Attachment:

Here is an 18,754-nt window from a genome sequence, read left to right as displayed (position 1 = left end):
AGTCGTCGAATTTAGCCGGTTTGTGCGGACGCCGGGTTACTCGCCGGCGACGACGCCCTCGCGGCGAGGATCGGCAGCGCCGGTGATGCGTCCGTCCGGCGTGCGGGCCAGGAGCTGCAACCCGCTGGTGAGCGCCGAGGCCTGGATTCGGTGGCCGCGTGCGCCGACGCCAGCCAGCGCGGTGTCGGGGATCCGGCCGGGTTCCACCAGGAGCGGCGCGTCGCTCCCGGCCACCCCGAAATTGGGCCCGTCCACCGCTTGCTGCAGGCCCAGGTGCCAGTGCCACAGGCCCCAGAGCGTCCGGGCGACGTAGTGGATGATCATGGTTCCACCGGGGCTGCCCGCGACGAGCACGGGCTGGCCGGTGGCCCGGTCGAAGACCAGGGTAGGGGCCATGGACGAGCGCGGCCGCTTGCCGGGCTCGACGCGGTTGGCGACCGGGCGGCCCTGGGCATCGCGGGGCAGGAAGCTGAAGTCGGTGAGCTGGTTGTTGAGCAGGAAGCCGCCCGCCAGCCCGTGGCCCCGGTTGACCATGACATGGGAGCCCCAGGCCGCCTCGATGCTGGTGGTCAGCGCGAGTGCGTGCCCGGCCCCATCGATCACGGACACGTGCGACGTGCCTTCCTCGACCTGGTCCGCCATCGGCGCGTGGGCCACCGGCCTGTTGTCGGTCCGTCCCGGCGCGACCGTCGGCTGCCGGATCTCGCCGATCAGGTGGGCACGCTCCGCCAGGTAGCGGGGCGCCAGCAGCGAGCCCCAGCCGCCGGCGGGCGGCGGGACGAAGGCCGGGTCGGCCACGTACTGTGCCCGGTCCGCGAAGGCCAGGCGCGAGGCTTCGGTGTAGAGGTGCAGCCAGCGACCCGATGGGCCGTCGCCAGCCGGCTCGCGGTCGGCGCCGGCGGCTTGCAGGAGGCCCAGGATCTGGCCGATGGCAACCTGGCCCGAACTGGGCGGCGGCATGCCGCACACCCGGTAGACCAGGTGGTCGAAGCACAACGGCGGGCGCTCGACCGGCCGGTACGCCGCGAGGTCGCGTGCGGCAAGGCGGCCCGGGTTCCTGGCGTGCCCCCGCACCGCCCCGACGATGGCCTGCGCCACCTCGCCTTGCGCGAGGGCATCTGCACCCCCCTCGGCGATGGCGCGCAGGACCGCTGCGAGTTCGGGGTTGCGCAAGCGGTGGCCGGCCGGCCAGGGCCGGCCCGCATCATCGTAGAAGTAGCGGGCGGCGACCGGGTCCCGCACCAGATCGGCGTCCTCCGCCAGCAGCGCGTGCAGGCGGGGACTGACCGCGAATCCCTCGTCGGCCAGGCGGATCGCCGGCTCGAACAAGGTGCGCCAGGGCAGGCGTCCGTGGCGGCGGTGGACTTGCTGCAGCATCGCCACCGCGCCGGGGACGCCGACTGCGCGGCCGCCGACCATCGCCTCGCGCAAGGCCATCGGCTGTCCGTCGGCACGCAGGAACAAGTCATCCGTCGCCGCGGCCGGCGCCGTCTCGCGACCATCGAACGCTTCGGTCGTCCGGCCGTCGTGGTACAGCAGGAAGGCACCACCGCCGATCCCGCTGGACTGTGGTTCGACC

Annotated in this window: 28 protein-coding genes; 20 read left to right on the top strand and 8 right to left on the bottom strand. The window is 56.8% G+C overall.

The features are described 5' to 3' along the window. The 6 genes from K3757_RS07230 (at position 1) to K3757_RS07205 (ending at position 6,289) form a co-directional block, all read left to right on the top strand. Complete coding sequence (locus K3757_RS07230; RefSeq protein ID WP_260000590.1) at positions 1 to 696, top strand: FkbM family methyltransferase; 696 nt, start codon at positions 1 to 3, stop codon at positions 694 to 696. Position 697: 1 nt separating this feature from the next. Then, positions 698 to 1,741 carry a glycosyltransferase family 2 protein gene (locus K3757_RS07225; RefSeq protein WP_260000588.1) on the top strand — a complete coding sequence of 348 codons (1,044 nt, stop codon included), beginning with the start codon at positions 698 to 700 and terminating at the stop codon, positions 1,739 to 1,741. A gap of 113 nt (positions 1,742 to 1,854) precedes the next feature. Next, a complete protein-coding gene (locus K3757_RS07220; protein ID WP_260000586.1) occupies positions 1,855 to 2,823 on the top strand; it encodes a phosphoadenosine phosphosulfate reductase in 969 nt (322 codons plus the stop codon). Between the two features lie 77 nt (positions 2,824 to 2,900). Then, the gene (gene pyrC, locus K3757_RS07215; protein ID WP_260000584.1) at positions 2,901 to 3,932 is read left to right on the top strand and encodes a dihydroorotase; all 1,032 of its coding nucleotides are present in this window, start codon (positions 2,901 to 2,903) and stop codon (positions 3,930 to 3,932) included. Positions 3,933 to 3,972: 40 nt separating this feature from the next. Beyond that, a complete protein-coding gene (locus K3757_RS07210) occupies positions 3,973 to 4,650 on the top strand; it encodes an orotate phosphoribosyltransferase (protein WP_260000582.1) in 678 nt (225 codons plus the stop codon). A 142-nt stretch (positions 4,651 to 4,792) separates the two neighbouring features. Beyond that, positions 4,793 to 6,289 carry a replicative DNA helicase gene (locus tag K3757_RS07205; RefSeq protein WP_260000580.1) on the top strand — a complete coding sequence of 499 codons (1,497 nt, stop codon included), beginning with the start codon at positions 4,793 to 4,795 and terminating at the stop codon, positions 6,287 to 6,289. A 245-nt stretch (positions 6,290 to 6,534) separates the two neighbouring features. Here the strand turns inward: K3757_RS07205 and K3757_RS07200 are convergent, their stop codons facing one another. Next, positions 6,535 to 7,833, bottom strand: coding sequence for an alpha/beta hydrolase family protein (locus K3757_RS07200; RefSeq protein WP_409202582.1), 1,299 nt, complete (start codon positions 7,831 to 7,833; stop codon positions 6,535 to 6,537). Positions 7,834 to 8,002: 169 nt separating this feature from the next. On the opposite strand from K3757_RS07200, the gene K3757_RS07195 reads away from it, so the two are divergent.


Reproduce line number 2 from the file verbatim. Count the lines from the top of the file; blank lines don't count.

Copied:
AGTCGTCGAATTTAGCCGGTTTGTGCGGACGCCGGGTTACTCGCCGGCGACGACGCCCTCGCGGCGAGGATCGGCAGCGCCGGTGATGCGTCCGTCCGGCGTGCGGGCCAGGAGCTGCAACCCGCTGGTGAGCGCCGAGGCCTGGATTCGGTGGCCGCGTGCGCCGACGCCAGCCAGCGCGGTGTCGGGGATCCGGCCGGGTTCCACCAGGAGCGGCGCGTCGCTCCCGGCCACCCCGAAATTGGGCCCGTCCACCGCTTGCTGCAGGCCCAGGTGCCAGTGCCACAGGCCCCAGAGCGTCCGGGCGACGTAGTGGATGATCATGGTTCCACCGGGGCTGCCCGCGACGAGCACGGGCTGGCCGGTGGCCCGGTCGAAGACCAGGGTAGGGGCCATGGACGAGCGCGGCCGCTTGCCGGGCTCGACGCGGTTGGCGACCGGGCGGCCCTGGGCATCGCGGGGCAGGAAGCTGAAGTCGGTGAGCTGGTTGTTGAGCAGGAAGCCGCCCGCCAGCCCGTGGCCCCGGTTGACCATGACATGGGAGCCCCAGGCCGCCTCGATGCTGGTGGTCAGCGCGAGTGCGTGCCCGGCCCCATCGATCACGGACACGTGCGACGTGCCTTCCTCGACCTGGTCCGCCATCGGCGCGTGGGCCACCGGCCTGTTGTCGGTCCGTCCCGGCGCGACCGTCGGCTGCCGGATCTCGCCGATCAGGTGGGCACGCTCCGCCAGGTAGCGGGGCGCCAGCAGCGAGCCCCAGCCGCCGGCGGGCGGCGGGACGAAGGCCGGGTCGGCCACGTACTGTGCCCGGTCCGCGAAGGCCAGGCGCGAGGCTTCGGTGTAGAGGTGCAGCCAGCGACCCGATGGGCCGTCGCCAGCCGGCTCGCGGTCGGCGCCGGCGGCTTGCAGGAGGCCCAGGATCTGGCCGATGGCAACCTGGCCCGAACTGGGCGGCGGCATGCCGCACACCCGGTAGACCAGGTGGTCGAAGCACAACGGCGGGCGCTCGACCGGCCGGTACGCCGCGAGGTCGCGTGCGGCAAGGCGGCCCGGGTTCCTGGCGTGCCCCCGCACCGCCCCGACGATGGCCTGCGCCACCTCGCCTTGCGCGAGGGCATCTGCACCCCCCTCGGCGATGGCGCGCAGGACCGCTGCGAGTTCGGGGTTGCGCAAGCGGTGGCCGGCCGGCCAGGGCCGGCCCGCATCATCGTAGAAGTAGCGGGCGGCGACCGGGTCCCGCACCAGATCGGCGTCCTCCGCCAGCAGCGCGTGCAGGCGGGGACTGACCGCGAATCCCTCGTCGGCCAGGCGGATCGCCGGCTCGAACAAGGTGCGCCAGGGCAGGCGTCCGTGGCGGCGGTGGACTTGCTGCAGCATCGCCACCGCGCCGGGGACGCCGACTGCGCGGCCGCCGACCATCGCCTCGCGCAAGGCCATCGGCTGTCCGTCGGCACGCAGGAACAAGTCATCCGTCGCCGCGGCCGGCGCCGTCTCGCGACCATCGAACGCTTCGGTCGTCCGGCCGTCGTGGTACAGCAGGAAGGCACCACCGCCGATCCCGCTGGACTGTGGTTCGACC